Rob Mackey, Team Member
While humanity focuses its attention on the pandemic and slows or stalls many of its activities, nature has carried on with its annual spring emergence. Unaware of our stresses and fears, the squirrels and rabbits are busy, and the robins are plump with eggs. PA’s favorite sign of spring, the groundhogs, are out of their burrows munching away, entirely indifferent to cable news and internet memes. Nature is marching on. Thank Goodness!
For all of its negatives, the pandemic has allowed more opportunities for walks around the neighborhood and extra time to gaze out the window. The slower pace gives us the chance to pause, and sit in awe of our amazing earth. How nice it has been to watch forsythias’ gold transition to magnolias’ pink and white. The apple trees are about to burst with deep rose-colored blooms (DYK apples, peaches, pears and plums are all members of rose family). Having so much color to enjoy in the bloom of spring, it is easy to forget the cooling shade our trees will give during summer’s heat, and the autumn splendor for which we in western PA are so blessed.
Our urban forest is not natural though. Most of the trees we see on a daily basis were planted by humans. Pruning is ongoing, and eventually dead and dying trees are removed. Sadly, in our area we are removing trees faster than we grow them back. According to Tree Pittsburgh, Allegheny County lost 11,044 acres of tree canopy between 2010 and 2015 (for reference, the entire county park system is about 12,000 acres). New development is the primary cause, but owners of existing homes have played a role as well. It is common to replace towering shade trees like oaks and sycamores with ornamentals that will never clear the rooftops. Imagine what your neighborhood would look like without any of its BIG trees. From my window, the picture would not be as pleasing.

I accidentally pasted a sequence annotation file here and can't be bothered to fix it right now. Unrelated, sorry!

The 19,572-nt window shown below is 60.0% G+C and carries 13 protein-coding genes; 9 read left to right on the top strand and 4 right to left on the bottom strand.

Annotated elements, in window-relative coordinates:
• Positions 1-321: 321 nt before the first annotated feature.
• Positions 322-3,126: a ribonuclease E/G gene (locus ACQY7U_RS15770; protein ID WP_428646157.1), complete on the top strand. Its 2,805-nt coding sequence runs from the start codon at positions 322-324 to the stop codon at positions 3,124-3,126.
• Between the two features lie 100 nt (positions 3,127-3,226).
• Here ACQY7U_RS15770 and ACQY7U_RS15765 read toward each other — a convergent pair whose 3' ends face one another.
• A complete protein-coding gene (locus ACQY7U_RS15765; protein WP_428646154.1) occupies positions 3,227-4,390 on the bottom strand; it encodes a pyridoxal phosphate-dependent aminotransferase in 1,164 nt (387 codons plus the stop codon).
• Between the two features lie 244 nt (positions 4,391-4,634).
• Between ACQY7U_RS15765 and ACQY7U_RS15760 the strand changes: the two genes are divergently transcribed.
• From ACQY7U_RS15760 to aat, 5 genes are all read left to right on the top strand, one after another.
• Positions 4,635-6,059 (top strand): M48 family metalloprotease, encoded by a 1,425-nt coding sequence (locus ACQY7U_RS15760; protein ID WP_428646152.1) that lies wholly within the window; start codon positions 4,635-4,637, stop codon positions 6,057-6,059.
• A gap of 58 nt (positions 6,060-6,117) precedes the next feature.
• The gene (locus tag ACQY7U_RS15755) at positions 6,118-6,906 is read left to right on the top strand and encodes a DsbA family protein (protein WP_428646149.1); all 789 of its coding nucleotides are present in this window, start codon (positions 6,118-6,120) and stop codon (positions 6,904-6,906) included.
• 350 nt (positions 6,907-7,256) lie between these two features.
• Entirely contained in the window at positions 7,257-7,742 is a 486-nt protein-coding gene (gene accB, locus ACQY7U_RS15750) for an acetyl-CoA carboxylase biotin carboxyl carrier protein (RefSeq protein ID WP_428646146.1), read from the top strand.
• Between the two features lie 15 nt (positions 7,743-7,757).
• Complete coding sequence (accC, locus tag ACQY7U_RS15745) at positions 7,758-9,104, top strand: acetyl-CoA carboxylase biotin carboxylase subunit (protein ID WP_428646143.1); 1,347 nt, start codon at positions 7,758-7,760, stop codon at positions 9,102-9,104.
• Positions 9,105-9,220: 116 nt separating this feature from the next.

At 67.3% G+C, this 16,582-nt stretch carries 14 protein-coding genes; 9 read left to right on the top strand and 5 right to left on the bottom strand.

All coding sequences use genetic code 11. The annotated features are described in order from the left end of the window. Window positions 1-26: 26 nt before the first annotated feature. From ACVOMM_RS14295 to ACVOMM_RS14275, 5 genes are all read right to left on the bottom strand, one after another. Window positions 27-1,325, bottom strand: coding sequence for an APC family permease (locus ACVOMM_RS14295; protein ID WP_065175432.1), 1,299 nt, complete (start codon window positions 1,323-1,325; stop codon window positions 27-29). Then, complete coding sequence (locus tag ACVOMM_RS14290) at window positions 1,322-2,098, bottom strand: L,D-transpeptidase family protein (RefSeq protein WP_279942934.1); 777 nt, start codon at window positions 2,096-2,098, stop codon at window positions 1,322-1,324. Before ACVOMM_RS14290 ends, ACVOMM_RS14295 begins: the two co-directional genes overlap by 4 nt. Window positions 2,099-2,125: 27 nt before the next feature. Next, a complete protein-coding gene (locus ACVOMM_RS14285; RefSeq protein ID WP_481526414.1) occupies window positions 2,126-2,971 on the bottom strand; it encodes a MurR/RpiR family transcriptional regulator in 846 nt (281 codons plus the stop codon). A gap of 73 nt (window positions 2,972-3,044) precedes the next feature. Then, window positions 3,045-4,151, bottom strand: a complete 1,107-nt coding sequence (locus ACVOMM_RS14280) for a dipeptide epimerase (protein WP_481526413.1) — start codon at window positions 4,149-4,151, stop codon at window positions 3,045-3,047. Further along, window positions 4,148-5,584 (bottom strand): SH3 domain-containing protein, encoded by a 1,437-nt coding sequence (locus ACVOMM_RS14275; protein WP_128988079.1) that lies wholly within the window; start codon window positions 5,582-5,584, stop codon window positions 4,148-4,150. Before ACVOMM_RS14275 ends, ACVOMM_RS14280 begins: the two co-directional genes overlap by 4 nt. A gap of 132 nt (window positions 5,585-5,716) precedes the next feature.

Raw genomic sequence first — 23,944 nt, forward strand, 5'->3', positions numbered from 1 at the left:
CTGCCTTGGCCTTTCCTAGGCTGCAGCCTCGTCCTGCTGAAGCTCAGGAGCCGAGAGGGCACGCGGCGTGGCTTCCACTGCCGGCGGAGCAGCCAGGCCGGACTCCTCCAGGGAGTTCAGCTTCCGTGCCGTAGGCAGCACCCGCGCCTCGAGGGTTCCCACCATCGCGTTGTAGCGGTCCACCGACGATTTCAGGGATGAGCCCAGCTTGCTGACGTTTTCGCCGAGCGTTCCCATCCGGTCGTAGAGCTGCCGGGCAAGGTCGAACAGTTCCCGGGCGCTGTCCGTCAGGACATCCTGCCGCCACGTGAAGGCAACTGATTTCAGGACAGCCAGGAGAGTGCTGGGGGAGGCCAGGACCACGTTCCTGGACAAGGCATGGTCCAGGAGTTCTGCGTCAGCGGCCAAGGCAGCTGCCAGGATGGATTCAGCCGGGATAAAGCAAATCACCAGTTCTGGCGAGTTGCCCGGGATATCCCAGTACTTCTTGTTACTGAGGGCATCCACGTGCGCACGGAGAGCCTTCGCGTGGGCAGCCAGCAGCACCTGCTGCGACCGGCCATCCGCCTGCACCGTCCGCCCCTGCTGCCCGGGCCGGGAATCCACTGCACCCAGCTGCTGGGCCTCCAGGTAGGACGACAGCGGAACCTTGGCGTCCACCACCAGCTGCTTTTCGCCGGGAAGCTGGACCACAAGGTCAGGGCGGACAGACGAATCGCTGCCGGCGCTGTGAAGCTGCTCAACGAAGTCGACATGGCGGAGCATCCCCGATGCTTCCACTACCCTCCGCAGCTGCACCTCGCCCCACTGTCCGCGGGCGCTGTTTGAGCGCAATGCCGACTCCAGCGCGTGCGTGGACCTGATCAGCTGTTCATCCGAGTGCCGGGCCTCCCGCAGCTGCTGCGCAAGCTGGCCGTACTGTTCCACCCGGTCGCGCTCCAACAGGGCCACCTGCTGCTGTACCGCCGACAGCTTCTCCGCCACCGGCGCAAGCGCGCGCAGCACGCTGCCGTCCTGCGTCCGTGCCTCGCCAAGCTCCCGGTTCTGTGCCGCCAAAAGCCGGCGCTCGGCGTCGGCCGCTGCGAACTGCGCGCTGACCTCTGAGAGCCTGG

Your Mission Committee’s Eco-Justice Team is working to address the canopy deficit and provide blooming spring beauty for years to come. We recently planted eight trees on the hillside adjacent to the north parking lot. Both PA natives, the Eastern Red Bud and Northern Red Oak will combine to maximize the carbon trapping, air purifying potential of the space, while complementing each other aesthetically. The Red Buds with striking magenta blooms in spring and bright yellow leaves in fall will grow to about 25 feet in height. The Red Oaks will soar above, up to 80 feet, and show russet-red leaves every autumn.
You will likely notice the deer protection before you see the trees. Unprotected, young trees are vulnerable to deer browsing and rubbing. After a few years, we will reuse the fence and posts on a future planting.
Are you interested in planting trees around BHCC, at home or in the community? There are many ways to get involved. The Eco-Justice Team is thinking about fall planting season and would love to hear from you. In the meantime, enjoy the new trees at BHCC and all the trees in our community!